Frequently, these targets include reducing greenhouse gas (GHG) emissions. While regulatory action is stalled in many parts of the world, companies are leading the way to reduce their climate impact – some even setting goals according to the Science Based Targets initiative (SBTi), which aligns emission reduction targets with the 2015 Paris Climate Agreement to keep the global temperature rise below 2 degrees Celsius.
These commitments are not born of altruism alone. Long-term business sustainability – and risk mitigation – drive many organizations to invest resources toward combating climate change. Undertaking these initiatives may also boost the bottom line, as environmental concerns continue to permeate mainstream consumer and investor preferences. Approximately 90 percent of consumers are likely to switch to more sustainable brands given comparable price and quality, and more than one out of every five dollars under professional management in the United States was invested in sustainable strategies in 2016 (an increase of 33 percent from 2014).1,2
However, setting and achieving goals around GHG reduction is not always straightforward. While quantifying emissions from owned operations is the easiest place to start, often a company’s greatest climate impact occurs outside its four walls. Emissions from the supply chain, distribution, consumer use, investments and product end-of-life can represent a much larger carbon footprint – and a much more complex challenge to address.
More information about quantifying sustainability impacts and setting successful sustainability goals is detailed in a recent NSF International white paper.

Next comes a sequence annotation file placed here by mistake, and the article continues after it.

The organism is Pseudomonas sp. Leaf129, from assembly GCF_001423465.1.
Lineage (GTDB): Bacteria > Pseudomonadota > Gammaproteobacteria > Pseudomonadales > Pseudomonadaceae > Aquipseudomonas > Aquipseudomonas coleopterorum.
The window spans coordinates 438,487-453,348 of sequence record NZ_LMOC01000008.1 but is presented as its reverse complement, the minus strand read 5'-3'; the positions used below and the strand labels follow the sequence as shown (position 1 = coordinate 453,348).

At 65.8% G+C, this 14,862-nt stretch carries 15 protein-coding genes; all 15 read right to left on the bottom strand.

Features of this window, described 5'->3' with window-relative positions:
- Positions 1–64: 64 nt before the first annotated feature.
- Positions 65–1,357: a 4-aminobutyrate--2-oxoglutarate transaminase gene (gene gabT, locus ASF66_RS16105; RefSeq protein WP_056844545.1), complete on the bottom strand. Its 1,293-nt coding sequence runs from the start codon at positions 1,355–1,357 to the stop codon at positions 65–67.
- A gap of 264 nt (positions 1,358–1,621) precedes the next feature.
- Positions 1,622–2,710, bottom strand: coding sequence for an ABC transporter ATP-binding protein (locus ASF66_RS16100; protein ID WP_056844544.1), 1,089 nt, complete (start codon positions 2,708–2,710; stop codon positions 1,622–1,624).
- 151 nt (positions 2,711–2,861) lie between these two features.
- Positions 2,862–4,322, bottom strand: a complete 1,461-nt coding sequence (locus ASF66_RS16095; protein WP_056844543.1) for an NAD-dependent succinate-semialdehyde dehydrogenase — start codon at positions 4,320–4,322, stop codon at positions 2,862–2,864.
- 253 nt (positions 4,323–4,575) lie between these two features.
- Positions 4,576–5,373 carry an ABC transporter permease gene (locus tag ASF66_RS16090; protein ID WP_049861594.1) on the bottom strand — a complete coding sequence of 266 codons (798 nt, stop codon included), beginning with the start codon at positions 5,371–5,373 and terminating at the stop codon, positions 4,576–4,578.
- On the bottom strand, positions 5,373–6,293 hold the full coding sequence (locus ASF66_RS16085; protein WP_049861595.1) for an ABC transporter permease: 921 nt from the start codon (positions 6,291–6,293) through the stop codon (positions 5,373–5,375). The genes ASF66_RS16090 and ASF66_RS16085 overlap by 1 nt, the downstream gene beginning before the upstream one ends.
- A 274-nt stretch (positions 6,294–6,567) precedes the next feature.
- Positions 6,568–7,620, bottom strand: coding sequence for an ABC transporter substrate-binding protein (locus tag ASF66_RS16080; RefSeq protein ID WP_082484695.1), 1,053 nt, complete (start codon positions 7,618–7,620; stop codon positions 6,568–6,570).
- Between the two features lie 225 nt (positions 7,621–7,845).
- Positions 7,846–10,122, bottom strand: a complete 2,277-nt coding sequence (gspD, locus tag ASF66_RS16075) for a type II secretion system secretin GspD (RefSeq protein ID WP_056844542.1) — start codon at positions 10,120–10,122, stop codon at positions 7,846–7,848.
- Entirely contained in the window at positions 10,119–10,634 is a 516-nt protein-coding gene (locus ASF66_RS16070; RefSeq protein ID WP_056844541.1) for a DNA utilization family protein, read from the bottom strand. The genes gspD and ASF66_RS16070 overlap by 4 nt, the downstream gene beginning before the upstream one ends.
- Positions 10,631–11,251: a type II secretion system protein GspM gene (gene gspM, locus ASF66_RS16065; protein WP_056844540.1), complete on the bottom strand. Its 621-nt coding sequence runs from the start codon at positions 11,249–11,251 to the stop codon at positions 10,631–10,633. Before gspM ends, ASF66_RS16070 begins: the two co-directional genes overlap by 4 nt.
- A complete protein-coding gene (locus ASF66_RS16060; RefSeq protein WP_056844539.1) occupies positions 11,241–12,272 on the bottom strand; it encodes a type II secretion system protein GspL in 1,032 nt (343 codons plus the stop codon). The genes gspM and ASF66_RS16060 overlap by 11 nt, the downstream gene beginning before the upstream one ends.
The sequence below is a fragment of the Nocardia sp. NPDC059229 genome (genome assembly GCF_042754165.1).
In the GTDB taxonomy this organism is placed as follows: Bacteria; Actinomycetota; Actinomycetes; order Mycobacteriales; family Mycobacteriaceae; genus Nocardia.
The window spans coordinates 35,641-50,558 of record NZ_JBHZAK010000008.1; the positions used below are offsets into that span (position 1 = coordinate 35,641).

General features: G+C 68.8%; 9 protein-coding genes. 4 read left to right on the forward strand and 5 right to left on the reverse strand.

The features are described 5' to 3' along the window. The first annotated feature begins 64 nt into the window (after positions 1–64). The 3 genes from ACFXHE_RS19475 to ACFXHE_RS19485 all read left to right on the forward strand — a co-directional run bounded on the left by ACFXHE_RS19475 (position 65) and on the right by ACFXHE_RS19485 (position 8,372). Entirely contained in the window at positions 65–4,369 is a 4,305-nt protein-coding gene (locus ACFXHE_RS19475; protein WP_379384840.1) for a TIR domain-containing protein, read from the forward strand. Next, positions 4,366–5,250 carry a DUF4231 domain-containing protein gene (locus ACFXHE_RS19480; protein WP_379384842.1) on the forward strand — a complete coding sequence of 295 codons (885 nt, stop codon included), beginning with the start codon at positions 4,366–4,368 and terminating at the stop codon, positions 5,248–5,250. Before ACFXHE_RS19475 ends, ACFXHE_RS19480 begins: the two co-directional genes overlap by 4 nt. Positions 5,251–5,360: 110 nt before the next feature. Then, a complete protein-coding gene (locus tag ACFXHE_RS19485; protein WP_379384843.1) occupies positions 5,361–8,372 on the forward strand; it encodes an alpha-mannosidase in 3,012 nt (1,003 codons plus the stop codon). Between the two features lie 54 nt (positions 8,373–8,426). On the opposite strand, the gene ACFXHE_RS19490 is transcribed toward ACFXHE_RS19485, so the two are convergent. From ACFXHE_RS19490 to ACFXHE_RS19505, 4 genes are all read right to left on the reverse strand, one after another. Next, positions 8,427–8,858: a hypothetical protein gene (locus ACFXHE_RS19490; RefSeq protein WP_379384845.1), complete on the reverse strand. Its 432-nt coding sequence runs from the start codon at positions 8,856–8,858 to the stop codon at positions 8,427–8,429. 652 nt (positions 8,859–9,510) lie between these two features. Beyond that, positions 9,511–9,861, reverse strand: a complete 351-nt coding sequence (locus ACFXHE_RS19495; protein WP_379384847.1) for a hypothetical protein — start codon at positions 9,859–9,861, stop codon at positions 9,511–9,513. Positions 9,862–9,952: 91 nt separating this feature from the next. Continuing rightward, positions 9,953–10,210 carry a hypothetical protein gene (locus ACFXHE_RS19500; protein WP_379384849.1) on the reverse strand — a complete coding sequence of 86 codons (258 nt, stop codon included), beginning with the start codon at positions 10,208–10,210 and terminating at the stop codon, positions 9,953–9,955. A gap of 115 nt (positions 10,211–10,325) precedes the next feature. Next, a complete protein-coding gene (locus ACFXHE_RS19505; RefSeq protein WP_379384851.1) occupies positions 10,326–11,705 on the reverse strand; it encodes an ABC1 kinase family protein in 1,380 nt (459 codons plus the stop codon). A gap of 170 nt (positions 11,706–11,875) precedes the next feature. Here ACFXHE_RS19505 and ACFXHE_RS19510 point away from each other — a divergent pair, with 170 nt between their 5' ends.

For those unfamiliar with carbon accounting, GHG emissions are categorized into three scopes:
• Scope 1 represents direct emissions from sources that are owned or controlled by a company (e.g., natural gas combustion in a company facility).
• Scope 2 emissions are indirect emissions from sources that are owned or controlled by a company, such as those that result from the generation of electricity, heat or steam purchased by the company from a utility provider.
• Scope 3 emissions result from sources not owned or directly controlled by a company but related to its activities. Scope 3 includes activities such as employee travel, shipping, procurement, product use, waste disposal and wastewater treatment.
For those just getting started on their sustainability journey, conducting an inventory for Scope 1 and Scope 2 emissions is a logical place to start. However, leading organizations understand that larger strides can be made by quantifying impacts within Scope 3 and developing strategies to address them.
What Are Coatings Companies Doing?
AkzoNobel: In 2017, AkzoNobel reduced CO2 emissions by 100,000 tons. It was able to achieve this drastic reduction by implementing a new bio-steam facility, a combined heat and power (CHP) plant that provides both electricity and steam from renewable biomass. The company has publicly set goals of being carbon neutral and using 100 percent renewable energy by 2050.3
PPG: Not all reductions are associated with energy use reductions. PPG, at its Milan operations, cut transportation-related CO2 emissions 76 percent in 2017 by switching to intermodal shipping jnk. Rather than exclusively using trucks for distributing products, intermodal transport takes advantage of energy-efficient trains for long-distance shipping, with trucks used for short distances and intermediate travel. This move saved PPG 615 metric tons of carbon dioxide equivalent (CO2e) emissions and nearly $390,000 annually in transportation costs.4
What You Can Do
While GHG quantification and management can be a challenge, the trends are clear that customers, investors and consumers are calling for private sector action on climate change. Whether you are just starting out or are further along in your journey, you don’t have to navigate alone. Third-party resources and sustainability experts can help you conduct and verify a GHG inventory, benchmark against your competitors, set goals and take steps to achieve them.
1Ecovadis. Building the Business Case for Sustainable Procurement: A 5-Step Guide. 2015